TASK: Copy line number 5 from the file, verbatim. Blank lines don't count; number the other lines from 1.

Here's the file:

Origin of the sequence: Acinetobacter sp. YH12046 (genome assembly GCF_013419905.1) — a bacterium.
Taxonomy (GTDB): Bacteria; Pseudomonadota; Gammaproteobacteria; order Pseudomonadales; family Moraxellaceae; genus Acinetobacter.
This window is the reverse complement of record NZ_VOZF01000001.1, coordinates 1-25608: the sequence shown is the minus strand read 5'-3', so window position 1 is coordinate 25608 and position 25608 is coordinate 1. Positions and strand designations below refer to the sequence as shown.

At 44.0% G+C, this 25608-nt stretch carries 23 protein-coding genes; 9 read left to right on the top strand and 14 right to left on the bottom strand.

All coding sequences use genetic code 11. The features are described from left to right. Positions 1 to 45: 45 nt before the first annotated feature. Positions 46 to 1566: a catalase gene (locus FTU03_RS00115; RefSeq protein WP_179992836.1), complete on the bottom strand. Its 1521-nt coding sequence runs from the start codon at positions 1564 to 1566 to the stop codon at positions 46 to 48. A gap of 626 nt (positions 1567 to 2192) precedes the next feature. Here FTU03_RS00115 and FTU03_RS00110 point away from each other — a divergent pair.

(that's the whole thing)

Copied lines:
All coding sequences use genetic code 11. The features are described from left to right. Positions 1 to 45: 45 nt before the first annotated feature. Positions 46 to 1566: a catalase gene (locus FTU03_RS00115; RefSeq protein WP_179992836.1), complete on the bottom strand. Its 1521-nt coding sequence runs from the start codon at positions 1564 to 1566 to the stop codon at positions 46 to 48. A gap of 626 nt (positions 1567 to 2192) precedes the next feature. Here FTU03_RS00115 and FTU03_RS00110 point away from each other — a divergent pair.